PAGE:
Ransomware is never a good thing, but for some, it can be worse than it is for others. Take educational institutions, for instance—they’ve become a favorite target for cybercriminals to take advantage of, unfortunately successfully. Many resort to paying up, something that we’d never recommend.
Phishing attacks are nothing new in the business world, and they will almost certainly become more prevalent as time passes. Unfortunately, phishing attacks have adapted their practices to get around advancements in security technology, so businesses must work extra hard to spread awareness of phishing to their employees and train them appropriately.
Network security is a constant problem for many organizations, and it’s mostly because of the many advanced threats that make their homes on the Internet. Businesses who don’t have dedicated IT resources or security professionals do not know how to handle network security or appropriately protect their assets. Let’s examine some of the more common threats that your business should be prepared to address.
Even the best employees will encounter situations where they might accidentally put your organization at risk due to a phishing attack. What are some of the telltale signs of a phishing scam and how can you tell when you need to be cautious? The subject lines of phishing emails can be indicative of their threat level. Let’s take a look.
Hackers and scammers are always trying to turn a profit on businesses just like yours, and you might be surprised by some of their ingenuity. One such way that some hackers choose to make a profit is by twisting the “as a service” business model into something that is particularly dangerous. Even Microsoft has gone on record and called out a particular group of Phishing-as-a-Service providers as a problem.
Hackers have made some nefarious choices over the past several months, many of which involve using the COVID-19 pandemic to spread their influence and steal data through the use of phishing attacks. Let’s explore how these cybercriminals have leveraged a global disaster to their benefit and some ways that you can keep your business secure.
Small businesses face a lot of risks, one obvious one being the threat of potential cybercrime and how its influence can impact their businesses. Let’s consider how these influences have taken shape, and the challenges that small and medium-sized businesses must now face as a result.
Important Update! Urgent! Expires in 1 Day! Confirm your Email Now! Your Password Has Been Stolen!
This type of messaging is often used in some of the most disarming phishing emails. As a business owner, you and your staff need to be vigilant when it comes to catching these scams.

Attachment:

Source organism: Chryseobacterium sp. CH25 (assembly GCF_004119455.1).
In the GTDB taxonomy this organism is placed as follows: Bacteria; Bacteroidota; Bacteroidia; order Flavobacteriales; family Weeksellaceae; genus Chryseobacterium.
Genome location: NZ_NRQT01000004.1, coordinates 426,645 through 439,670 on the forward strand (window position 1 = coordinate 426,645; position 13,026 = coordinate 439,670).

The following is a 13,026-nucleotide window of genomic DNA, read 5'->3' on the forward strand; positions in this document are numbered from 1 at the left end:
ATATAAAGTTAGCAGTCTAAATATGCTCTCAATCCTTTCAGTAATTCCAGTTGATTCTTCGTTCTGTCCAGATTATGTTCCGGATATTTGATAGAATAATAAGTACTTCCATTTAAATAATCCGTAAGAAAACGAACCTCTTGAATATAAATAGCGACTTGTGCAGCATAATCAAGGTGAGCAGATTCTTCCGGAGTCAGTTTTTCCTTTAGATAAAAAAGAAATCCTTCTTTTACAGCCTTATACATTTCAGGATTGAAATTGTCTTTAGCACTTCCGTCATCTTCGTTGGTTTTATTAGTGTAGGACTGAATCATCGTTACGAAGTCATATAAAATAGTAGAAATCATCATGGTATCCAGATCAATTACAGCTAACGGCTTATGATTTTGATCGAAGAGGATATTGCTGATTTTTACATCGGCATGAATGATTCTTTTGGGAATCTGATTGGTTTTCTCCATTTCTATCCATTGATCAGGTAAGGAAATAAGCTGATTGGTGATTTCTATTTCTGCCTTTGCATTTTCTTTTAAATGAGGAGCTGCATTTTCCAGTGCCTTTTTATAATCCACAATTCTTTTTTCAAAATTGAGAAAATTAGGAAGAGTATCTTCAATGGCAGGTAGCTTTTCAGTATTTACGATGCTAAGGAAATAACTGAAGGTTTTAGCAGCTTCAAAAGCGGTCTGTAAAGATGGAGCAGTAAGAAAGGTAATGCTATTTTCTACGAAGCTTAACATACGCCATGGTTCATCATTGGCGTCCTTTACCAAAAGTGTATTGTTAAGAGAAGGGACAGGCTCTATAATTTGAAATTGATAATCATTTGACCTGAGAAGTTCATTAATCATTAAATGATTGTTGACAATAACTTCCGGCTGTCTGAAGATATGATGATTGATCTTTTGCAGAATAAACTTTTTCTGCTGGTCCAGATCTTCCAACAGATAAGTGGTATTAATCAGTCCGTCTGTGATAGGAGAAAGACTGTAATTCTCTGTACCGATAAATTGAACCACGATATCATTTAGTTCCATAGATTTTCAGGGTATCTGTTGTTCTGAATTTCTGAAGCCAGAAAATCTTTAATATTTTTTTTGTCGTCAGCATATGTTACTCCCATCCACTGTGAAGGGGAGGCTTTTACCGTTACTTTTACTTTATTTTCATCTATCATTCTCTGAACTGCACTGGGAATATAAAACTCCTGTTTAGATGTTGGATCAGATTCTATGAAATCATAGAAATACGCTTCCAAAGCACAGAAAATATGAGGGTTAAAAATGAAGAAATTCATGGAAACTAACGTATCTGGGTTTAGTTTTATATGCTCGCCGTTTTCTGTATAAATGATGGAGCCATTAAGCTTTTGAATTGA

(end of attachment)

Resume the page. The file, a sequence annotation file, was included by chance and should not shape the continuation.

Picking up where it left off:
With all that has been going on concerning COVID-19, many businesses and their employees are experiencing no small amount of anxiety as their position appears to grow more and more vulnerable. Whether your employees are working remotely, or are in-house under strict rules, there’s a chance that they are seeking some additional means of making money. Unfortunately, opportunists are taking advantage of people just like them in this unsure time.
According to the latest edition of Microsoft’s regular Security Intelligence Report, phishing attacks are the most prevalent cyberthreat. Considering what is currently going on in the world, this is almost assuredly still the case, which means that businesses and individuals alike need to be more aware of how to spot these attempts. To help, we’ve put together a few tips.
The COVID-19 pandemic has certainly changed the way we do things in a very short period of time. Unfortunately, in times of absolute crisis and anxiety, cybercriminals use it as camouflage to steal data and infiltrate normally-secure networks. Let’s take a look at some of the ways hackers are able to exploit your employees and how you can work to protect your business.
As prevalent as cybersecurity threats unfortunately are today, many users tend to overlook major threats that they just aren’t focused on nearly as much: social engineering attacks. Social engineering attacks are just another means for a cybercriminal to reach their desired ends, and so need to be protected against.
Phishing has been gaining notoriety in cybersecurity circles, as it has been used quite successfully in a variety of business infiltrations and data breaches. Many of the more well-known cyberattacks of the last few years were enabled by phishing. In order to protect your business’ interests, you and your team need to be able to identify these social engineering attempts. We’ll go over a few ways to do so for this week’s tip.
In the realm of cyberattacks, a data breach is perceived as one of, if not the biggest threat that a business can face. They are seen as so dangerous, in fact, that threats like phishing attacks are largely disregarded. However, data from a recent study suggests that this is the opposite of what should happen in a decision maker’s mind.